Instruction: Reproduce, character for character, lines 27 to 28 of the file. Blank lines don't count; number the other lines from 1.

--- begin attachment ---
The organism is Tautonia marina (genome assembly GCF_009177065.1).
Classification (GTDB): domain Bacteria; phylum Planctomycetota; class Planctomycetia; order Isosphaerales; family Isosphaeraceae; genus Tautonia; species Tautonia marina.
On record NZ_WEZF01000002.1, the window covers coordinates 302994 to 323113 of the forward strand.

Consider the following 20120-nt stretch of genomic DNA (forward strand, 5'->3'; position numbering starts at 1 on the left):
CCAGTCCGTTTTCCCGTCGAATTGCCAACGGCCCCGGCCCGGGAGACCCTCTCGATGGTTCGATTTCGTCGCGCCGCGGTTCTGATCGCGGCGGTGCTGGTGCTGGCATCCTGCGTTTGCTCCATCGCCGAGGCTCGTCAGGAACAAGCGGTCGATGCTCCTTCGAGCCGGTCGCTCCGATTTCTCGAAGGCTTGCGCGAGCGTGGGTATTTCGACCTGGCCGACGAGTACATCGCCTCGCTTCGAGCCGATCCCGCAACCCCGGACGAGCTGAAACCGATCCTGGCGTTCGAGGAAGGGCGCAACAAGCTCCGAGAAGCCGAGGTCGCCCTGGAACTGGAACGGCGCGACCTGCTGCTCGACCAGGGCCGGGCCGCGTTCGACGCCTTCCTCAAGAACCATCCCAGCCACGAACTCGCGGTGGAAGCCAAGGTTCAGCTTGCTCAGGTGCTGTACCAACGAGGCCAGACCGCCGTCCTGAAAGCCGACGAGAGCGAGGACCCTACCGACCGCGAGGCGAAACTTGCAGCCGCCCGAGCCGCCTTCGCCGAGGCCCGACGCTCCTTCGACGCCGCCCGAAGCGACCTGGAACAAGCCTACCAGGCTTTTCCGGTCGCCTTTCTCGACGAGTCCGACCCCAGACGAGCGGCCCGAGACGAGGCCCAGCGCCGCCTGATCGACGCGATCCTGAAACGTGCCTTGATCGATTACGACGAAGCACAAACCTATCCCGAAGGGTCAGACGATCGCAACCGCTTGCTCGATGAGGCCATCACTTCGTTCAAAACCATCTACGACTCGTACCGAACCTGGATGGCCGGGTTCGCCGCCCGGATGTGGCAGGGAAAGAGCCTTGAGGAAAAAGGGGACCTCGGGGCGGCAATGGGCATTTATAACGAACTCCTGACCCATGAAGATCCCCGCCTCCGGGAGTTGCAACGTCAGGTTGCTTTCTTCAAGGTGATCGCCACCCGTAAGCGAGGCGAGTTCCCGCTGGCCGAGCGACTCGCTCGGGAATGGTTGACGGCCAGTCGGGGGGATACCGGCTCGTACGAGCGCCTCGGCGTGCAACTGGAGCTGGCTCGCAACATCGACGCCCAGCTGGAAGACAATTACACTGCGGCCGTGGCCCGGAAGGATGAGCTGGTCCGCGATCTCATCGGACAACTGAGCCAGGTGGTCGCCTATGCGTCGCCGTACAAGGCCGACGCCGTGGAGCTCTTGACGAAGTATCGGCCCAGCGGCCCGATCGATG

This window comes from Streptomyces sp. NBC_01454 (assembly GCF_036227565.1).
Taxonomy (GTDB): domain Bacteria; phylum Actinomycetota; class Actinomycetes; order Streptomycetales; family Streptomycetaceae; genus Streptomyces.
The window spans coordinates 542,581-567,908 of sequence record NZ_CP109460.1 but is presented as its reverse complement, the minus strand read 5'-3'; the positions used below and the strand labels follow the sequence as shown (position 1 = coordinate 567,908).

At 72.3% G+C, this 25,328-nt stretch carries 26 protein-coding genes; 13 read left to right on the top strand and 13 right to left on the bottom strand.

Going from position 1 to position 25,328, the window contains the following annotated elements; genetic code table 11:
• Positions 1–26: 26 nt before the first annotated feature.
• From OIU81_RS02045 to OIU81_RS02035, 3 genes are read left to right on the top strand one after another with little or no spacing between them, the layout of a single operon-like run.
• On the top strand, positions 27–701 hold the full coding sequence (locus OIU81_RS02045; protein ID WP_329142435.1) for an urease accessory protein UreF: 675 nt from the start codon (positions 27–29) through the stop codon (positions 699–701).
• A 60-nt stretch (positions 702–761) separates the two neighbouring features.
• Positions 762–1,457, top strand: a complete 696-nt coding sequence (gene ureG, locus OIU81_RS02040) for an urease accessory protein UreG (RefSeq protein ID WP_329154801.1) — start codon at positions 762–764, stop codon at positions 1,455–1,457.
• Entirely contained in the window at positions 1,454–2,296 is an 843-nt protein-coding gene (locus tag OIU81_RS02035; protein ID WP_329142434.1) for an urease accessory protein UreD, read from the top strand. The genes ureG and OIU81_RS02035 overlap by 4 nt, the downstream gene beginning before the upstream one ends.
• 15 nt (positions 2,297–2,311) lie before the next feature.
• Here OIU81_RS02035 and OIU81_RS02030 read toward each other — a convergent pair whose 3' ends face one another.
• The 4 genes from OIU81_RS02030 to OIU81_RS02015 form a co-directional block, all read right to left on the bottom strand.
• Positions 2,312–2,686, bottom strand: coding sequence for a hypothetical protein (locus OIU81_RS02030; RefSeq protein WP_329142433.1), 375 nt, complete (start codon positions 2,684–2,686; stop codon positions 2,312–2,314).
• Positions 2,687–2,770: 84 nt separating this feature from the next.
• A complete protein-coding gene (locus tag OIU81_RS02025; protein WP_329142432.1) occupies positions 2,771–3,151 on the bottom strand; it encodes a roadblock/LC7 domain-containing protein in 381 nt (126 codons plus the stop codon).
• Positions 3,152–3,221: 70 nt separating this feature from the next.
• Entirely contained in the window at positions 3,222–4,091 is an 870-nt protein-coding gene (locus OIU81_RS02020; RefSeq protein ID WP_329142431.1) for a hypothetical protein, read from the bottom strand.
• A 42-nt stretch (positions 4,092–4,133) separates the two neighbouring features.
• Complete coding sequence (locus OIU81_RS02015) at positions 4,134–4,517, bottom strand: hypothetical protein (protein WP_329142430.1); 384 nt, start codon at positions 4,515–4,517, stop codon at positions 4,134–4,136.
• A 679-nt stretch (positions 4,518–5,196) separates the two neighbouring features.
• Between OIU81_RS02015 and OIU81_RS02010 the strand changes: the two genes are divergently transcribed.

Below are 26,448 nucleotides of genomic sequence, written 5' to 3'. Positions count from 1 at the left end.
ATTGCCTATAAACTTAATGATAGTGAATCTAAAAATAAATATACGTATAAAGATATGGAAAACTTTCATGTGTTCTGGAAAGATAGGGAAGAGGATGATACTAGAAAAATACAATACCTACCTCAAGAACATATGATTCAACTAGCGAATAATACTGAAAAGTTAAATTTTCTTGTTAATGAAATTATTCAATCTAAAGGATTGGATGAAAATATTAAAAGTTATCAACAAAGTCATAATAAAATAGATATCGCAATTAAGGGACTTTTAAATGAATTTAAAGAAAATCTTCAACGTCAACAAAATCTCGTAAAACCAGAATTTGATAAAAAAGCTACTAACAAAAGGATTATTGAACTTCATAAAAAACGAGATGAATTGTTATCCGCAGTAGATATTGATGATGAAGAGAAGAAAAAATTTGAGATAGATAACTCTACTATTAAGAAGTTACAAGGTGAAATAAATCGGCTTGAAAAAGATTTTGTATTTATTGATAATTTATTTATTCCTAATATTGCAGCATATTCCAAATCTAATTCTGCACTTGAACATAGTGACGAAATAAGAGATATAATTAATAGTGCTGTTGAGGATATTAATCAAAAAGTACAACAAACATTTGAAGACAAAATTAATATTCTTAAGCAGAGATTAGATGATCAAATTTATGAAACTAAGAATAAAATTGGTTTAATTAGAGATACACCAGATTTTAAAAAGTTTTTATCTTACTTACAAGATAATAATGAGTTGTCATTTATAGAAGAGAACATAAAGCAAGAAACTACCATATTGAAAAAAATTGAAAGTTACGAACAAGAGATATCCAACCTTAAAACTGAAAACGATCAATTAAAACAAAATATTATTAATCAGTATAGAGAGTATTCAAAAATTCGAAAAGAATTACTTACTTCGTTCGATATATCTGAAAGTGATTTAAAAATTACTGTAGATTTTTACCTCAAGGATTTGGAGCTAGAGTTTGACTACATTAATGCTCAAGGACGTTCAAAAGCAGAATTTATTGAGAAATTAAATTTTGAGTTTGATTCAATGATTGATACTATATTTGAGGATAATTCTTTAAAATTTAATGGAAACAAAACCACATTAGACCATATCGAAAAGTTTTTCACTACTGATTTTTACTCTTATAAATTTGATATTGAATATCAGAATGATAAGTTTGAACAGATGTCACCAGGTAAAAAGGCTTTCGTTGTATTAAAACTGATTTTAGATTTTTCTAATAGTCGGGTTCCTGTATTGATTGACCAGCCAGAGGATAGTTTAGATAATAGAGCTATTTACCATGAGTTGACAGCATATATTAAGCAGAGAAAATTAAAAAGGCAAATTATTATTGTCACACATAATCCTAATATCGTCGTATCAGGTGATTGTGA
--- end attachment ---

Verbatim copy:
• A 679-nt stretch (positions 4,518–5,196) separates the two neighbouring features.
• Between OIU81_RS02015 and OIU81_RS02010 the strand changes: the two genes are divergently transcribed.